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I've sent the print company I'm working with through my client the working ai file that has the Pantone swatches in it, but they're asking for the colors in a separate document? Excuse me for sounding unknowledgeable because I am, but how would I give them the Pantone colors lol? I was thinking of just sending a screen shot like this per label but I want to know what is best practice if any of this makes sense?:

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  • Illustrator has an item in its swatches flyout menu that allows you to save the current swatches as an AI file. Perhaps that is what they need. Seems very unorthodox to ask for a separate file with the colors, though. – 13ruce Jan 24 at 22:15
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    Hmmm . . . You ask "if any of this makes sense" - and I'd have to say nope, it doesn't. 10 spot colours = 10 plates, 10 ink mixes, 10 press wash-ups, and 3 passes through a 4 colour press. – Billy Kerr Jan 24 at 23:39
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Traditionally, it means you need a Chip Book.... and they want you send chips. Thing is chip books are not "cheap". But in today's times, chip books, or the need for chips is rare.


You can ask them for clarification.

I find at times I simply need to list the Pantone colors used in an email, as callouts on a printed mock up, in a text file, In job specifications... but somewhere. They want to look and see exactly which inks are needed rather than having to "figure it out."

That way they aren't relying on the swatches in the digital file. At times swatch panels can get overwhelmed with colors which were used at one time, but aren't any longer, or colors can be altered from the book color, etc. If they have a list of the proper Pantone colors, they'll match that.

It can make their job of pricing a project much easier if they don't have to examine the digital artwork to figure out the color(s) needed. A list lets a salesman quote a price, an art file means the prepress department needs to figure out what colors are needed, then tell the sales department and then they can quote a price. Sending another "art file", even with just the colors in it, isn't really helpful in that situation.


  • 1 Spot color (Pantone) swatch = 1 ink on press.
  • 10 Spot color (Pantone) swatches = 10 inks on press.

It's not like printing a CMYK project where all colors are made of 4 inks. Each spot color ink is entirely separate from any other spot color ink.

Just looking at your screenshot.... Just what I can see makes that at least a 10 color job. If you sent that screenshot as "a list of Pantone colors", you would be quoted a price for a 10 color job. And I know there are more swatches there than what your screenshot displays.. so ... that pricing is going to balloon exponentially.

Cool Grey 9, 10, 11, 1, 3 and....? You could't use 90% of Cool Grey 11 to get to a value similar to Cool Grey 10, 80% of Cool Grey 11 to get close to Cool Grey 9? 3 different Pantone "Blacks". There appears to be a whole lot of unnecessary swatches there. You don't really want the print provider to decide that you wanted Cool Grey 10 and the 9 and 11 swatches are superfluous, do you? Of course, if each individual color must be a solid ink, you may need all those colors. I find the 3 different blacks most concerning though.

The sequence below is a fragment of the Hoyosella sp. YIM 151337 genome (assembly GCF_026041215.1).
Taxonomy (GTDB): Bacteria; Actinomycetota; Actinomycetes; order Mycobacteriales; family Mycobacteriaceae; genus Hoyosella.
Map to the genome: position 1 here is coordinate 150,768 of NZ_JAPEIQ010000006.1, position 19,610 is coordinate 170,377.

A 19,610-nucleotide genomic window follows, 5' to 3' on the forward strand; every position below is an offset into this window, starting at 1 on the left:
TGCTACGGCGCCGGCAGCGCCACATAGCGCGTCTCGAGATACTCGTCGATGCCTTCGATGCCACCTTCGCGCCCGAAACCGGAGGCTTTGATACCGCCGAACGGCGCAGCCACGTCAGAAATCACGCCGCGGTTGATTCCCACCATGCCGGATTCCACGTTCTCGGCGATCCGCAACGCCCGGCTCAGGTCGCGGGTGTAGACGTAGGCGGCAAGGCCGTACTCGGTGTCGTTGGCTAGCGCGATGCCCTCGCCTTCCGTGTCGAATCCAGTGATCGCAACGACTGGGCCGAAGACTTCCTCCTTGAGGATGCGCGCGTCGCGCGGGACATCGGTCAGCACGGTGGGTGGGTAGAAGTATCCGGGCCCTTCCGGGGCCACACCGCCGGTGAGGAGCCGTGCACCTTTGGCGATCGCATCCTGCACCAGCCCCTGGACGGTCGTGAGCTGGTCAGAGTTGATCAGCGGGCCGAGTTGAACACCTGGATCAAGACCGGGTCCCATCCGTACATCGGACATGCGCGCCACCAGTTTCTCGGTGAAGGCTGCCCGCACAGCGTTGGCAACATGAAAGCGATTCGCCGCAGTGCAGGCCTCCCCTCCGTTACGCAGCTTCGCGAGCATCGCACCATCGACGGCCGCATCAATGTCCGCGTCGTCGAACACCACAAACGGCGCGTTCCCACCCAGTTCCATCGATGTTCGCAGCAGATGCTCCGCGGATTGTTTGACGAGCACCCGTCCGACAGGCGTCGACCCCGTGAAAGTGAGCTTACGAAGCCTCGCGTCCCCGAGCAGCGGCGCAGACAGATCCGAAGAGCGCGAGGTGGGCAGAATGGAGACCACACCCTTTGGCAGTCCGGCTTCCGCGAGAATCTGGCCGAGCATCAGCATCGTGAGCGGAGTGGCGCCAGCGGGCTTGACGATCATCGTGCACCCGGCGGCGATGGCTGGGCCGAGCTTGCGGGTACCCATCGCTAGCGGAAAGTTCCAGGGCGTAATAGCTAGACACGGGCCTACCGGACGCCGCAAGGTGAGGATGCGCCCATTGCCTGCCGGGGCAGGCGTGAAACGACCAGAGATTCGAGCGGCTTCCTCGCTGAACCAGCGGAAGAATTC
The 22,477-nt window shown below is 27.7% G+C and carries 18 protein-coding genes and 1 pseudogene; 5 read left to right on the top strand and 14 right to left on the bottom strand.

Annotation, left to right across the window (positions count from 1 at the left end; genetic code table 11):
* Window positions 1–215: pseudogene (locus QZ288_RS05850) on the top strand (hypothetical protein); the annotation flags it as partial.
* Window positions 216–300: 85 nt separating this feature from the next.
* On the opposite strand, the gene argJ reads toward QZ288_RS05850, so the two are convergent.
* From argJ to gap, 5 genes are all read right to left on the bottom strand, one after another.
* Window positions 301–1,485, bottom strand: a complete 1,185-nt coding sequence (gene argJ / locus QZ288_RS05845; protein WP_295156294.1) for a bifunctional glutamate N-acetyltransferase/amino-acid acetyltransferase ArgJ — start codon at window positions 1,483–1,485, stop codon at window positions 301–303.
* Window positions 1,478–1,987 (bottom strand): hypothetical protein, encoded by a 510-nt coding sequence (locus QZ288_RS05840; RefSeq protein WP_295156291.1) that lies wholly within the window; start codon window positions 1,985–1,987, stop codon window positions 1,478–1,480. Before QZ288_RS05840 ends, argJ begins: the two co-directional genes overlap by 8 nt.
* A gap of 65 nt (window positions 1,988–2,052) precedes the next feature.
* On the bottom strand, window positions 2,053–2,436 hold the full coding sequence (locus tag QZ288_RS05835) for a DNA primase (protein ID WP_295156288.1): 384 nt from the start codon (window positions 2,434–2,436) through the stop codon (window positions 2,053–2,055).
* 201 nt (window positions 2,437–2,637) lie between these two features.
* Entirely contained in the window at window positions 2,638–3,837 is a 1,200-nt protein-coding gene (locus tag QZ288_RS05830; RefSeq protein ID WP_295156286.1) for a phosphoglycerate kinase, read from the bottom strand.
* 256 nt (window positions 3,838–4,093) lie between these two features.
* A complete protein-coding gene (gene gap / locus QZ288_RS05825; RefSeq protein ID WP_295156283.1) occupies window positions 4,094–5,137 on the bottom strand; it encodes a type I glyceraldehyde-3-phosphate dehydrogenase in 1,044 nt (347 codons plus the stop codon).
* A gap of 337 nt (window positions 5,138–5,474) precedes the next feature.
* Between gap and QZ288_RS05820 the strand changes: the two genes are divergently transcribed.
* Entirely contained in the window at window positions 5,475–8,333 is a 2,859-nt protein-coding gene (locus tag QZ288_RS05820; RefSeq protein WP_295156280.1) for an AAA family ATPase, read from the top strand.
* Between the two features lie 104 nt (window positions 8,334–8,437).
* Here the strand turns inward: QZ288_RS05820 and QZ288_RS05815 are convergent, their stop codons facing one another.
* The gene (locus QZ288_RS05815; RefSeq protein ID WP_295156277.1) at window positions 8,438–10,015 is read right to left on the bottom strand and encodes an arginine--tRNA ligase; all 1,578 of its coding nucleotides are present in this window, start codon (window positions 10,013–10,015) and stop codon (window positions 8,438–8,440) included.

You may find that if you clean up your document and remove the unused swatches/colors and possibly combine similar colors to a single Pantone swatch, not only will things run much smoother, but you may possibly save your client a ton of money and headaches.


I suspect they may be asking for a list because your swatch panel is a mess of swatches which may or may not be used and by asking for a list they force you to figure out what is used rather than them having to do it. I, personally, have never needed multiple Pantone Blacks or Greys. Your project may require these though.

  • It's supereasy to check colors in PDF file, when it's sent over for print. What is not so easy and takes attention from the customer side is: if you are using more than 1 color in your file and it is not CMYK process colors, order of ink plays role if pantones are overlapping each other. So, let's say you have 10 color pantone job. As a printer I will ask you to give me guidance in what order should I print 10 pantones. If I start with darker pantone and apply lighter pantone on top, result will be completely different in overlapping parts if you switch vice versa. – mrserge Jan 25 at 13:04
  • I have a lot of stupid questions because I overthink a lot of things, but the responses worked perfectly and helped me a great deal. Thanks all. – Kristin K Jan 28 at 13:06
  • @KristinK there's a difference between "stupid" questions and "seeking to learn" questions. I haven't found any of your questions "stupid", including this one. We all stumble when learning. The great thing about print production is once you get a handle on stuff like this, it's not going to change -- at least it really hasn't in more than 30 years. Unlike web stuff that changes every 6 months :) – Scott Jan 28 at 17:25

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